This Is What It Was Like To Take Part In The Failed Turkish Coup, In The Words Of The Plotters ((Mis)Uses of Technology)
A year ago, we wrote about an interesting new organisation called Bellingcat. Although it's not clear what kind of project it should be called, it's easy to understand what it does: it takes publicly-available information from many sources, and tries to piece together the jigsaw puzzle of contemporary events. Its most recent analysis is an extremely topical piece of work:
A group of plotters of the failed Turkish coup attempt used a WhatsApp group to communicate with each other. Bellingcat has transcribed, translated, and analysed the conversation, thereby cross-referencing the messages with photos, videos, and news reports of the evening, night, and morning of July 15-16.
There are two sources for the WhatsApp conversation. One was widely circulated on Twitter soon after the coup, and consists of a video purporting to show messages on the phone of a plotter. The other source is a series of photos obtained by a journalist with Al Jazeera, although no further information on them is given. Naturally, claims that these are authentic need to be treated with caution, and this is where the Bellingcat method of drawing on diverse sources shows its strength. For example, a mention of the 66th Mechanised Infantry Brigade in the conversation is corroborated using other information from Twitter, Facebook and YouTube as follows:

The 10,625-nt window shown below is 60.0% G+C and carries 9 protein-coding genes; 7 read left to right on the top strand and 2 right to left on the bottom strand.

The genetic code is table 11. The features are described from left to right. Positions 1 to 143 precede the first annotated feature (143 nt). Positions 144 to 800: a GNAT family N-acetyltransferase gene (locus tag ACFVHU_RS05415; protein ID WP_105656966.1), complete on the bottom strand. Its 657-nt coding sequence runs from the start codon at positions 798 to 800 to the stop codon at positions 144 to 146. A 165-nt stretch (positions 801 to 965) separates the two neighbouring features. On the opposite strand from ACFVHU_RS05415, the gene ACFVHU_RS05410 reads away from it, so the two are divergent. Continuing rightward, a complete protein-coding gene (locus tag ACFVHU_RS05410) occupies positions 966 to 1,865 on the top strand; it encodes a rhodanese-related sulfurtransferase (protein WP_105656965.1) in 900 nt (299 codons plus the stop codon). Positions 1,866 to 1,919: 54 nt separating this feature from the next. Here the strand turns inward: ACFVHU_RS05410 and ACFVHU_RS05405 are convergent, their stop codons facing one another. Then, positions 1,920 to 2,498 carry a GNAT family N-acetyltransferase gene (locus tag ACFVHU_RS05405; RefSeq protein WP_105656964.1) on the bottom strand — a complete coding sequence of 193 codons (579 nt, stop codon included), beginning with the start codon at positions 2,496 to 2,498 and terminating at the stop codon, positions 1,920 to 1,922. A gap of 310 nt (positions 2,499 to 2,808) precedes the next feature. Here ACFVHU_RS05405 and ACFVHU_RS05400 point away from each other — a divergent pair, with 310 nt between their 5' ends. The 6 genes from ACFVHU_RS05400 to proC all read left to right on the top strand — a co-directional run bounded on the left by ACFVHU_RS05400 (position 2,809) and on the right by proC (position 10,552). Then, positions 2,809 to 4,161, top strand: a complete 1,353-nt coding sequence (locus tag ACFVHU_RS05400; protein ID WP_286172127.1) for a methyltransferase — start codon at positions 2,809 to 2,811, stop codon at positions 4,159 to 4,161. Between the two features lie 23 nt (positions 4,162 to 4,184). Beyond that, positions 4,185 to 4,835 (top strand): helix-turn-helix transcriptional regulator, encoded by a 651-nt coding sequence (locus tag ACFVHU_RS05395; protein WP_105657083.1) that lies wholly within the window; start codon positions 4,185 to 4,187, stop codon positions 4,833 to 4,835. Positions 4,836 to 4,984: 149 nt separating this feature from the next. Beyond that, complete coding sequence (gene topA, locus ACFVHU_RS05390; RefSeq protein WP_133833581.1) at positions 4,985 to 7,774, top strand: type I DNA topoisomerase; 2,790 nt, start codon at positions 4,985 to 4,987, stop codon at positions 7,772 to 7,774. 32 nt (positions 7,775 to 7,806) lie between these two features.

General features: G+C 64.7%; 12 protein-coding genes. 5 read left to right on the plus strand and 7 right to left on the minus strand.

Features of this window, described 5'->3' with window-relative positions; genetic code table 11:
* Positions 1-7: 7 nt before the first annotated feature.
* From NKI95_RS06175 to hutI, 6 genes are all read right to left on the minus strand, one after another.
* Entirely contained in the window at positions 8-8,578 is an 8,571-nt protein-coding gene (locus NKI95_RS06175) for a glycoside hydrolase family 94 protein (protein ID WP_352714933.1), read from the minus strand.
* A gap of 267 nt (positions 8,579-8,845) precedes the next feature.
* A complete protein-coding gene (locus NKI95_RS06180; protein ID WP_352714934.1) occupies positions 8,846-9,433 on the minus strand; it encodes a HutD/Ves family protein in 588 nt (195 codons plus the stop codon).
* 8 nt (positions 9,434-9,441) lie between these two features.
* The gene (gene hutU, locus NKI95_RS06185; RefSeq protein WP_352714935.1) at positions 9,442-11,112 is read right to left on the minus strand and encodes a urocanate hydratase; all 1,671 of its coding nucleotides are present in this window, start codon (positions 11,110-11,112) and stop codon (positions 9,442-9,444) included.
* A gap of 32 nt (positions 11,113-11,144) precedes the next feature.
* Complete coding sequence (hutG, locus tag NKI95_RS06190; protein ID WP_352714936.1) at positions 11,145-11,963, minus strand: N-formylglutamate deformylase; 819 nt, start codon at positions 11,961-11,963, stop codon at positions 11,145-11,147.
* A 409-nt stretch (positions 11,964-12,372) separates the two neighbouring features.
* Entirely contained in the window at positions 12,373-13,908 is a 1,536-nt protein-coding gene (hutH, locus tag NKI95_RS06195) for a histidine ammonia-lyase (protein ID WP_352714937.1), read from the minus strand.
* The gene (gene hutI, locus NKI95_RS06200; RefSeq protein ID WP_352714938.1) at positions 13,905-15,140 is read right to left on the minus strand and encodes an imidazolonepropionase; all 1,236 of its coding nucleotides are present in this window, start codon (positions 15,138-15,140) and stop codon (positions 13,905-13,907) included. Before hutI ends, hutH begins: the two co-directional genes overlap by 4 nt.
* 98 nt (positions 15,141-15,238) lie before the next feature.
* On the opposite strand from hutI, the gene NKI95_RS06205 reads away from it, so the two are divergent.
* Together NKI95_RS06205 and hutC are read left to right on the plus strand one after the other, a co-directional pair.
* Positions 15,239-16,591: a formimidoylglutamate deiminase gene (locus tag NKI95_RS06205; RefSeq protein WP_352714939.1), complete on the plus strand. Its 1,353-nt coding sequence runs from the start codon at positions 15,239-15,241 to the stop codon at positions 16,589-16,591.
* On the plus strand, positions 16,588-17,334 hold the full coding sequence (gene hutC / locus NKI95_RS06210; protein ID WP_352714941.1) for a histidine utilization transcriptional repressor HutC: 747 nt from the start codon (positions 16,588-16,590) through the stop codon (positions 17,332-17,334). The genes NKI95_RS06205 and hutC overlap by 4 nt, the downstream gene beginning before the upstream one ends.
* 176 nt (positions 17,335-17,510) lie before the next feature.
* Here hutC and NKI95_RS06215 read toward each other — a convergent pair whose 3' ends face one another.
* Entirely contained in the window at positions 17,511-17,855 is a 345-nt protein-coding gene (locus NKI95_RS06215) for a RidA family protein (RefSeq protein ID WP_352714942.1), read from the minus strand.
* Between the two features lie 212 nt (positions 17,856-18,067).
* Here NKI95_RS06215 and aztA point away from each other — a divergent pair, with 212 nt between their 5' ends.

By cross-referencing registration plates, military vehicles of the 2nd Armoured Brigade and the 66th Mechanised Infantry Brigade can indeed be spotted on photographs taken during the coup attempt in Istanbul. Number plates from vehicles from the First Army all start with "1" followed by five other numbers, thus "1XX XXX". While some military vehicles had their number plates covered during the coup attempt, others had not and often showed registration plates starting with "117" and "196", as Twitter users @Ald_Aba and @AbraxasSpa noted.
The extensive Bellingcat post consists of the conversation, in the original and in translation, as well as commentary of the kind quoted above. It provides extraordinary insights into the mechanics of a coup in the digital age.